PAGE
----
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What we know about learning

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UWCSEA's curriculum articulation project aims to build foundations for lifelong learning by embedding conditions for effective learning into each area of the learning programme.
Elizabeth Bray
Head of UWCSEA Dover

Elizabeth (Lizzie) took on the role of Head of UWCSEA Dover in August 2018, having been appointed as Principal of Middle School for Dover in August 2015. Elizabeth has held several posts since joining the College as a Science and Mathematics teacher in 1996, one of which was co-leading the Curriculum Articulation Project, working with teachers from K1 to Grade 12 across the Dover and East Campuses to write a K-12 concept-based curriculum encompassing all five elements of the UWCSEA learning programme. She was elected by the teaching staff on Dover to serve on the Board of Governors from 2006-2010. Since leading the Dover Campus through the CIS-WASC Accreditation process in 2010 she has served as a member of CIS-WASC Visiting Teams accrediting international schools in South East Asia. Prior to joining UWCSEA she taught in Canada, the Dominican Republic and Bahrain. Originally from Montreal, Canada, Elizabeth speaks English and French fluently. She holds a BSc (Geological Sciences) from McGill University and an MSc (Science Education) from Oregon State University.

Elizabeth believes passionately in the potential of every child and Middle School students will always be her ‘favourite’ as she enjoys the energy and enthusiasm these young people generate as they strive to understand who they are and how they connect with the world around them.

In her spare time Elizabeth enjoys swimming, yoga and long walks with her husband Peter and their sons, Max and Leo who both attend UWCSEA Dover.

Nancy Fairburn
Former Curriculum Articulation Leader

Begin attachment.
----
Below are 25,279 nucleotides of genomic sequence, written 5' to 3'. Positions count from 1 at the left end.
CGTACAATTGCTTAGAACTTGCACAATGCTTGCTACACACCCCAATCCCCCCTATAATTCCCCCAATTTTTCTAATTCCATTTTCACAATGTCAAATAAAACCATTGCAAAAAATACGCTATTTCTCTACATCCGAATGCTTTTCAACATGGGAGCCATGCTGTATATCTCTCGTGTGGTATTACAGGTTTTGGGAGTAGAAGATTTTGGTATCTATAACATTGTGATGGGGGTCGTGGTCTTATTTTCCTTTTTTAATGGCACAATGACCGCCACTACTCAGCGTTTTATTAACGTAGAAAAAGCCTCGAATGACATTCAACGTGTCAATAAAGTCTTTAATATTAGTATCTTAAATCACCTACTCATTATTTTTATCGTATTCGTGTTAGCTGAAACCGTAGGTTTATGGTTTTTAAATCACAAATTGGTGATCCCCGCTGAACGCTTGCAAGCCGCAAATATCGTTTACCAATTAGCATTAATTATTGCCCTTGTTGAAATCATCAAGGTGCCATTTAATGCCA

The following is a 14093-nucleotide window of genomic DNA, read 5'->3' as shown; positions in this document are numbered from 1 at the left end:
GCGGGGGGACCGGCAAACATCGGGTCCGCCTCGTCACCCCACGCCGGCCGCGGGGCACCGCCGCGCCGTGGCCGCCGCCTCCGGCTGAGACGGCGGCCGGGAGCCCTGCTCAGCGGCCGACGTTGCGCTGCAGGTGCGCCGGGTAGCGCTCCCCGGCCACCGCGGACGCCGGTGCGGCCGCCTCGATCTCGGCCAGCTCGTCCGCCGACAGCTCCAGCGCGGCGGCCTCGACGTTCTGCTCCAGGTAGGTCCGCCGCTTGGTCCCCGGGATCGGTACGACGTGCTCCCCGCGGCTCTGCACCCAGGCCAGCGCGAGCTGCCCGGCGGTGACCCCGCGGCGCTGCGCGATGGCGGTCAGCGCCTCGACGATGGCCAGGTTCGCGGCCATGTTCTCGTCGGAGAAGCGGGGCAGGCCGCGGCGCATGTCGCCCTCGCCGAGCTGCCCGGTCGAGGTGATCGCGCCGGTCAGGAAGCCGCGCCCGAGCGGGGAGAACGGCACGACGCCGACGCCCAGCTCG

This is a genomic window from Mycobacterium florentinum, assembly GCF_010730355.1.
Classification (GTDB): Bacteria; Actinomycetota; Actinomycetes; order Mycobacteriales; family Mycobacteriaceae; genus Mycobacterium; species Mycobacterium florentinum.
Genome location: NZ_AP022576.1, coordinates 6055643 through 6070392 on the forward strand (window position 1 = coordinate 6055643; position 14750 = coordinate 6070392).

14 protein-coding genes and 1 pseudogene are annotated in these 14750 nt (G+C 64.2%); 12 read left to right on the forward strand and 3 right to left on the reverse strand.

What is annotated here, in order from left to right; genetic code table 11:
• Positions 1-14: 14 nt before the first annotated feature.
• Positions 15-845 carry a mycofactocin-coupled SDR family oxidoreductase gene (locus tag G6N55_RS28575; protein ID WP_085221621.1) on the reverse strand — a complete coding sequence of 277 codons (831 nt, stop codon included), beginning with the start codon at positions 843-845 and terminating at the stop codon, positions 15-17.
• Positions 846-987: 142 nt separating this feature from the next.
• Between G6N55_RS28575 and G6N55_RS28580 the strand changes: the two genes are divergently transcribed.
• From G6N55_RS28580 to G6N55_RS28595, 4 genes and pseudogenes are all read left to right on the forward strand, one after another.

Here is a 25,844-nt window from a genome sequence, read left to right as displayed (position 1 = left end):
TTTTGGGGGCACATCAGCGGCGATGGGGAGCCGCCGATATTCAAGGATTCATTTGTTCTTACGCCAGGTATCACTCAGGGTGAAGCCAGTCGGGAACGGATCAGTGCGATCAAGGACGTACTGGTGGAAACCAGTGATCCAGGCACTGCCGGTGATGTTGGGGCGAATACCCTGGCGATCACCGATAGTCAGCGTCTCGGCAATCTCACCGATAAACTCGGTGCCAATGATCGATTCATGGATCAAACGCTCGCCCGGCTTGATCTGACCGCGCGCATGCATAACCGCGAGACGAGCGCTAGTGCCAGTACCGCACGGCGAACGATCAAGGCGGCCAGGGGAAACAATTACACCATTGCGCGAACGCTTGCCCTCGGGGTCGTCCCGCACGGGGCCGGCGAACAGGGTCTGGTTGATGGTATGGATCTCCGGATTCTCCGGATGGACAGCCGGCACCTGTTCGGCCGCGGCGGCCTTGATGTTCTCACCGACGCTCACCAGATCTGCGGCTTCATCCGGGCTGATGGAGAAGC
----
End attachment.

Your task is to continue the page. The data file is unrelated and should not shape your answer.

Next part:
What we know about learning

“The innate learning appetite is highly intelligent, because learning is the gateway to everything.” Guy Claxton, What’s the Point of School?

At UWCSEA, we define learning as a life-long process in which learners engage with and reflect upon information and experiences to construct new or modify existing understanding as well as develop and apply skills and qualities. Defining learning provokes the question, “How do we learn?”

Intuitively, many of us know the answer. We listen, we ask questions, we seek advice, we try something else. Early thinkers understood the complexity of learning. Socrates described education as “… the kindling of a flame, not the filling of a vessel.” Einstein said, “I never teach my pupils; I only attempt to provide the conditions in which they can learn.” In recent times, the research about learning has substantially increased and has been popularised across all media platforms. claims to have more than 400,000 books connected to learning. At the College, it is our responsibility to ensure that the best research is informing our practice to create optimal learning for our students.

The 10 statements that comprise the UWCSEA learning principles are a synthesis of current research from around the world. They are derived from a perspective that is developmental and holistic and are not placed in any particular order.